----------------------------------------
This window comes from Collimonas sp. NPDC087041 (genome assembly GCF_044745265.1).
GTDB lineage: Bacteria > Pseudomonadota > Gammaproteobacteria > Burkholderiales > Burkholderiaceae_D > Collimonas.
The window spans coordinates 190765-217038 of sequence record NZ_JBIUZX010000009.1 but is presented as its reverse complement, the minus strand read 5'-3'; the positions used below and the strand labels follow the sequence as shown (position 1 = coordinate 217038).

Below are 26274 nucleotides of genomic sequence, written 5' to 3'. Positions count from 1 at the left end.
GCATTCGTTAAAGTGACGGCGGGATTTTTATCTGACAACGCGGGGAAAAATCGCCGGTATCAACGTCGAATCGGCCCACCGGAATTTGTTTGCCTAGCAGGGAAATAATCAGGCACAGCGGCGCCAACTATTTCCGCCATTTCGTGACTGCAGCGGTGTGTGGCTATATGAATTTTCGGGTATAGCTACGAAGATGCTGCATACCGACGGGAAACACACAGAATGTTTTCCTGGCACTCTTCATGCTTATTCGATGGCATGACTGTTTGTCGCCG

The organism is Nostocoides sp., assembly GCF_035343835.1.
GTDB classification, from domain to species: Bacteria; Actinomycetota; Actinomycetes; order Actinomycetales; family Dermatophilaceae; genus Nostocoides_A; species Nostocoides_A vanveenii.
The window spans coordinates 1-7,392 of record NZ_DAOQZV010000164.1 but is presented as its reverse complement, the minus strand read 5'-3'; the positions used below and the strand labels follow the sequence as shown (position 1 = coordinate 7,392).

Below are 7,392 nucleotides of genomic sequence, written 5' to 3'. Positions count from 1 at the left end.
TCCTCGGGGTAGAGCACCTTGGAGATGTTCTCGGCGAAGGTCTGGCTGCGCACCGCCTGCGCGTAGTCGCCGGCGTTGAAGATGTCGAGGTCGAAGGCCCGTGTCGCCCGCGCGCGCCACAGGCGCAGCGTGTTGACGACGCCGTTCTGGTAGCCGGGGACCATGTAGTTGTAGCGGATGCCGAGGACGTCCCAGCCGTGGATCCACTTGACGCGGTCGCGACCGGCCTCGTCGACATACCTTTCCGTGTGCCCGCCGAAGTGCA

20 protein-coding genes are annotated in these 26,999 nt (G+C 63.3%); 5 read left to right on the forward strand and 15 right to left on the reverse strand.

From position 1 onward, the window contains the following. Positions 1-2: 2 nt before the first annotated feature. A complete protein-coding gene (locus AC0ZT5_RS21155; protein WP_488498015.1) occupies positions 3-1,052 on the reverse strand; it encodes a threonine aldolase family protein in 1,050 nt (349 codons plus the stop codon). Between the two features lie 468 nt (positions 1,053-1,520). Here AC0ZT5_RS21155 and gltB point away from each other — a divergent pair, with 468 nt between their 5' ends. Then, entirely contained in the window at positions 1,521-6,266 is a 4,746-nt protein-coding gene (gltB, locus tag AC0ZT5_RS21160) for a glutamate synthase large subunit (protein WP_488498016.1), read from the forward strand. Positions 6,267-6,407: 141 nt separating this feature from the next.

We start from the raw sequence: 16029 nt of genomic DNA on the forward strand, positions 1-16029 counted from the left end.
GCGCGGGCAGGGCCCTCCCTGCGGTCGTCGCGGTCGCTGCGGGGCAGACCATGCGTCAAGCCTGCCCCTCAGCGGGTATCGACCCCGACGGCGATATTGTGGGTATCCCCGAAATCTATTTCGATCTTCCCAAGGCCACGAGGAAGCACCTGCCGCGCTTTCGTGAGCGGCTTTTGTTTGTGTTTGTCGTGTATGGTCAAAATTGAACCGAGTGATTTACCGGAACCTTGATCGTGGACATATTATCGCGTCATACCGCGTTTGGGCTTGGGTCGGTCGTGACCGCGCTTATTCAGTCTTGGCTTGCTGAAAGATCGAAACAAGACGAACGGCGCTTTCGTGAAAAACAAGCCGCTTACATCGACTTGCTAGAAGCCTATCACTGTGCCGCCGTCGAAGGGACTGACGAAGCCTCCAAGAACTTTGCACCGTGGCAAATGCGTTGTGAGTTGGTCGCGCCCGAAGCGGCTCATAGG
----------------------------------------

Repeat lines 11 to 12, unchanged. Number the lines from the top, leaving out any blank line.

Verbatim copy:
20 protein-coding genes are annotated in these 26,999 nt (G+C 63.3%); 5 read left to right on the forward strand and 15 right to left on the reverse strand.

From position 1 onward, the window contains the following. Positions 1-2: 2 nt before the first annotated feature. A complete protein-coding gene (locus AC0ZT5_RS21155; protein WP_488498015.1) occupies positions 3-1,052 on the reverse strand; it encodes a threonine aldolase family protein in 1,050 nt (349 codons plus the stop codon). Between the two features lie 468 nt (positions 1,053-1,520). Here AC0ZT5_RS21155 and gltB point away from each other — a divergent pair, with 468 nt between their 5' ends. Then, entirely contained in the window at positions 1,521-6,266 is a 4,746-nt protein-coding gene (gltB, locus tag AC0ZT5_RS21160) for a glutamate synthase large subunit (protein WP_488498016.1), read from the forward strand. Positions 6,267-6,407: 141 nt separating this feature from the next.